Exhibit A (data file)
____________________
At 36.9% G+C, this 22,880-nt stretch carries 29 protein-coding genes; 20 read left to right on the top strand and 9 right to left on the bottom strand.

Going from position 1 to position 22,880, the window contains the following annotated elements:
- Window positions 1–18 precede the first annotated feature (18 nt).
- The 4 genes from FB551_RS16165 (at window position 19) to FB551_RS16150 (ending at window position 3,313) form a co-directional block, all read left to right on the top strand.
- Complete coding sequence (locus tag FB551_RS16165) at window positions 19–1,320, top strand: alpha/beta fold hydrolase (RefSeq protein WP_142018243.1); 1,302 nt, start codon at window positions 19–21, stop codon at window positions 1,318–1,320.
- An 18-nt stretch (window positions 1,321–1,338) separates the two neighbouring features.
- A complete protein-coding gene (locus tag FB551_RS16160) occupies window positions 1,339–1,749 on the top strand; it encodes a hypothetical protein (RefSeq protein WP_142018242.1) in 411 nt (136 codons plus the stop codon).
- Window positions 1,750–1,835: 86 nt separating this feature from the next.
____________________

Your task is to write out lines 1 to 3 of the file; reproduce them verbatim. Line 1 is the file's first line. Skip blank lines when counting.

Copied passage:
At 36.9% G+C, this 22,880-nt stretch carries 29 protein-coding genes; 20 read left to right on the top strand and 9 right to left on the bottom strand.

Going from position 1 to position 22,880, the window contains the following annotated elements:
- Window positions 1–18 precede the first annotated feature (18 nt).